Hostels are one of my favorite resources when traveling alone. I’ve stayed in hostels all over Europe and Asia. Here is a guide to everything you need to know if it’s your first time staying in one.
What is a hostel?
A hostel is a cheaper version of a hotel mostly aimed at young people, backpackers, and people who want to save costs on travel. In hostels instead of booking a room, you can book just one bed. Therefore you’re sharing the price of the room with the others staying in that dorm and thus save cost. It’s like the first day of summer camp when you have to sleep in a room with a bunch of strangers. Hostels are a great place to meet other travelers and make plans for the day.
If you are not into the dorm room vibe, you can also book private rooms at most hostels, which are still cheaper than hotels and offer the same benefits, but you have the privacy of your room and do not have to deal with others. You can also do this if you maybe don’t feel safe in a dorm, although I never had any problems when it came to safety.
Most hostels work like hotels, so they have a reception where they will help you with everything you need from information to contribute to organizing transport, for example, the airport. Some receptions are better than others, but they’re still a great resource.
I have a whole post in what to look for when booking a hostel which you can check out here. You can use specific hostel booking websites to find the ones suited for you. Make sure to check out the time the reception is open and if they provide towels even just for rent, so you don’t have to bring one with you. What else you need to know, just check the post.
If you are not a hundred percent comfortable with sharing a room with others, you can also check for female or male only dorms, which may make you feel a little more comfortable. I did this the first few times I traveled or when I was in countries such as Sri Lanka or other countries where I did not always feel comfortable around the men.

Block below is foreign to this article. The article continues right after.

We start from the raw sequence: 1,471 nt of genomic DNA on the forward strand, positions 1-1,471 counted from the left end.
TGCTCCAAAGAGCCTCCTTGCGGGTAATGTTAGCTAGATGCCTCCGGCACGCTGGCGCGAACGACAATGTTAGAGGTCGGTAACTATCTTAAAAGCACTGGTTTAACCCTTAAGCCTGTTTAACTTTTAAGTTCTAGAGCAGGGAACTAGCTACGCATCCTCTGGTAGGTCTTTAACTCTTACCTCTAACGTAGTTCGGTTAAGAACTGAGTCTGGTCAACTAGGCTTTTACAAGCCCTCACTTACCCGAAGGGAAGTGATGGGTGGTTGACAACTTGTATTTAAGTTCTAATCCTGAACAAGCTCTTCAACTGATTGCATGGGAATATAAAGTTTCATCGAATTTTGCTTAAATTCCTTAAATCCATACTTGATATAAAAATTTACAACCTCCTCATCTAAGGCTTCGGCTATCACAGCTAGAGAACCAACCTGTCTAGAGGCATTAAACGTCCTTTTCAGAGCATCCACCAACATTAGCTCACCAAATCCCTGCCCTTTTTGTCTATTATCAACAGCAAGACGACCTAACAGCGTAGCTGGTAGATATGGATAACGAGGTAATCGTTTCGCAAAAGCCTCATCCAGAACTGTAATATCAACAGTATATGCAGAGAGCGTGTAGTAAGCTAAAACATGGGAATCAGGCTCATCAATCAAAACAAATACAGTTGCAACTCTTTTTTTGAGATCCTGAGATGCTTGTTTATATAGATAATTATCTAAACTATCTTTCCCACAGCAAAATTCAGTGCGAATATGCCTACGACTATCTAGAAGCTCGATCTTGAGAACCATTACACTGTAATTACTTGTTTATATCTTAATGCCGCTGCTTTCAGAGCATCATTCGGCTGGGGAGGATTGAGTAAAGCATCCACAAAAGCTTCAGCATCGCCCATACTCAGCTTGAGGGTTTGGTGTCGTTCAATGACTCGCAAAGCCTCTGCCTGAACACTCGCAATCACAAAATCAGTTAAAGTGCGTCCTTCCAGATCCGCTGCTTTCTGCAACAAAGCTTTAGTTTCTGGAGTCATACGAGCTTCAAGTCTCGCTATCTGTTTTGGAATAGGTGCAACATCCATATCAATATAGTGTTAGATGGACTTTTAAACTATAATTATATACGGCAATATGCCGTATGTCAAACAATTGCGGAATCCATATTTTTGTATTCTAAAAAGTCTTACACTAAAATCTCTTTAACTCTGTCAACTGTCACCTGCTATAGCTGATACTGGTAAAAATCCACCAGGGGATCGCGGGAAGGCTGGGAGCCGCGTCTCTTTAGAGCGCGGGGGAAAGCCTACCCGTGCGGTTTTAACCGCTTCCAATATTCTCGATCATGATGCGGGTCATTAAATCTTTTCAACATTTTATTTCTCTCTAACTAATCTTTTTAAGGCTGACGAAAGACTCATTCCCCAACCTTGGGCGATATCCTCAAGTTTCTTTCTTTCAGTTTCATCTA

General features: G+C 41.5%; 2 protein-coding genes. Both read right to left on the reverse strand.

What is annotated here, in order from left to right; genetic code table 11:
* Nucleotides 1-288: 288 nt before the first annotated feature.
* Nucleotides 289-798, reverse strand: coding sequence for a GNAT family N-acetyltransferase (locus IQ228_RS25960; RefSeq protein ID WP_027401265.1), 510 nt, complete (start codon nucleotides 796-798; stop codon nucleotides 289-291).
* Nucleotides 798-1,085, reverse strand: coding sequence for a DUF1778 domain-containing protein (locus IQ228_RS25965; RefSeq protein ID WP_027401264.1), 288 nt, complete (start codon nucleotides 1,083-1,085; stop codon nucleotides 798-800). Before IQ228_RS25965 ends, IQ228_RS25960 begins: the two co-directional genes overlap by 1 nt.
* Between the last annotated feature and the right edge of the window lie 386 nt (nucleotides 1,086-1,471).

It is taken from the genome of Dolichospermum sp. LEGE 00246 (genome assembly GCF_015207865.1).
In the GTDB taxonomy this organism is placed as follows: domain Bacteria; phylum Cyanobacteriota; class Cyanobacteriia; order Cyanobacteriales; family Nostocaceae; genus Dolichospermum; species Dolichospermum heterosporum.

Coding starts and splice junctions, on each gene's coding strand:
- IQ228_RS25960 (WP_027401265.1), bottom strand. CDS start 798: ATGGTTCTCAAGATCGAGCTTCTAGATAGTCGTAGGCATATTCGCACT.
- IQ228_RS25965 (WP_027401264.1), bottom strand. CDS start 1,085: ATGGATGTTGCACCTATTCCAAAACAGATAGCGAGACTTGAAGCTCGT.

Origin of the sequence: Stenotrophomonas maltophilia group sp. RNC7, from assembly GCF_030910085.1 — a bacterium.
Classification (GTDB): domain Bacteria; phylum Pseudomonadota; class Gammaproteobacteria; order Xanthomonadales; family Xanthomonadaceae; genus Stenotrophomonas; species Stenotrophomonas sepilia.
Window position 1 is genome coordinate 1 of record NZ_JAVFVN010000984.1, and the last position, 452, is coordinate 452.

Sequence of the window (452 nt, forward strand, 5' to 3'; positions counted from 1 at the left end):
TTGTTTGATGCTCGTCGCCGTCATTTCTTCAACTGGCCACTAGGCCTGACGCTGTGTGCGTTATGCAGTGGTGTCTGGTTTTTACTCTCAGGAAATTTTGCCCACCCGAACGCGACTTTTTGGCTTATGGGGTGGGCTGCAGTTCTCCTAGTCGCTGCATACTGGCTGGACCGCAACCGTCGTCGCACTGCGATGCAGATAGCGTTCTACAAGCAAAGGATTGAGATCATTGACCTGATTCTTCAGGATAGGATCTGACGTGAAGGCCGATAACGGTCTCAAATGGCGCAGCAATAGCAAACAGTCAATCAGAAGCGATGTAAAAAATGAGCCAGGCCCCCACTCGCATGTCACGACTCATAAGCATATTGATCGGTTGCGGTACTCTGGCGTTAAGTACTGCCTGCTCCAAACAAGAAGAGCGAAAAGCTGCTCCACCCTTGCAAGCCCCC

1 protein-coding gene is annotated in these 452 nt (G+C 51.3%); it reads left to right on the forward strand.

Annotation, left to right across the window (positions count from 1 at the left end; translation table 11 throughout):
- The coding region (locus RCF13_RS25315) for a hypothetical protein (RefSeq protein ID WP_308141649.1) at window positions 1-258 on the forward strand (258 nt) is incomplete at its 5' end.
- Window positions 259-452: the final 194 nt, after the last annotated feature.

How this is like in any other hotel, except you don’t get the key to your room, just the one you’re sharing and the key to your locker most likely. You will need to present the same documents as when checking in to a hotel. So some sort of id or passport and you may need to fill out a registration form of some sort.
It may come in handy to have your booking confirmation saved somewhere, just in case the receptionist cannot find it. This does not happen very often, but especially the first few times, it is better to be over prepared than to be missing something.
Staying at a hostel
If you’re staying at a hostel, you will most likely stay at one of their dorm rooms with other people. This could be a room for 4 or one for 12 depending on the hostel. You can pick the size of the room when booking among other things. Most hostels provide linen and some even towels. If they don’t have free towels, you can typically rent them at the reception for a minimal fee.
Now it is common courtesy to respect the bed and the stuff of the other people staying in the room. You wouldn’t want anyone touching your bed either. Also one the light is out during the night to make sure to be quiet to allow those that want to sleep. Some rooms will have shared back rooms and showers so make sure to leave these freak after using.
Generally, all these “rules” are self-explanatory. If you have ever shared a room with anyone, you would probably be doing this anyway. However, somehow there are still people who do not do this, so they have to be mentioned.
I love hostels for traveling alone, saving cost, making new friends, and getting travel tips. I would always check for hostels before hotels in destinations at the moment, even when traveling with a partner since sometimes, they offer cheaper private rooms than hotels, and you still get all the benefits.
If you decide to stay at a hostel, feel free to share your experience with me in the comments below or on social media. I always love to hear from you and chat with my readers.